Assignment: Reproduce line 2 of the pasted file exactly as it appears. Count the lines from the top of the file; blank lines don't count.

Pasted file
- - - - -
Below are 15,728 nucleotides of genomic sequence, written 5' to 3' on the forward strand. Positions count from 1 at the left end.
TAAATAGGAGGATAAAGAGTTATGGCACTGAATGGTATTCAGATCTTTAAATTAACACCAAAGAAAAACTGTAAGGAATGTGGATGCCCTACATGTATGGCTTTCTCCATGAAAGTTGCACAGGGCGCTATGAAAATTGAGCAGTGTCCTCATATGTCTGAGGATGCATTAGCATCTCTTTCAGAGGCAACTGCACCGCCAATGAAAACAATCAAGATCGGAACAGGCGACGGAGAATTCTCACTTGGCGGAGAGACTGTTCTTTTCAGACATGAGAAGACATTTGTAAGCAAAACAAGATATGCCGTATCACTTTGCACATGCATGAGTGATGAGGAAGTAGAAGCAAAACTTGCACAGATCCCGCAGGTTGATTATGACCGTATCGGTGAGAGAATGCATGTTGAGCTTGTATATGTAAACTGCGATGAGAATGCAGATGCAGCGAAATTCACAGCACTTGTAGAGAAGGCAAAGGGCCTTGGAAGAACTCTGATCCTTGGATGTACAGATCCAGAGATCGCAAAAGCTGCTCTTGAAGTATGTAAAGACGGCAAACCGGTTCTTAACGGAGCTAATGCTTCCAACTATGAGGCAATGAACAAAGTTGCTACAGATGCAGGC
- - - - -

TAAATAGGAGGATAAAGAGTTATGGCACTGAATGGTATTCAGATCTTTAAATTAACACCAAAGAAAAACTGTAAGGAATGTGGATGCCCTACATGTATGGCTTTCTCCATGAAAGTTGCACAGGGCGCTATGAAAATTGAGCAGTGTCCTCATATGTCTGAGGATGCATTAGCATCTCTTTCAGAGGCAACTGCACCGCCAATGAAAACAATCAAGATCGGAACAGGCGACGGAGAATTCTCACTTGGCGGAGAGACTGTTCTTTTCAGACATGAGAAGACATTTGTAAGCAAAACAAGATATGCCGTATCACTTTGCACATGCATGAGTGATGAGGAAGTAGAAGCAAAACTTGCACAGATCCCGCAGGTTGATTATGACCGTATCGGTGAGAGAATGCATGTTGAGCTTGTATATGTAAACTGCGATGAGAATGCAGATGCAGCGAAATTCACAGCACTTGTAGAGAAGGCAAAGGGCCTTGGAAGAACTCTGATCCTTGGATGTACAGATCCAGAGATCGCAAAAGCTGCTCTTGAAGTATGTAAAGACGGCAAACCGGTTCTTAACGGAGCTAATGCTTCCAACTATGAGGCAATGAACAAAGTTGCTACAGATGCAGGC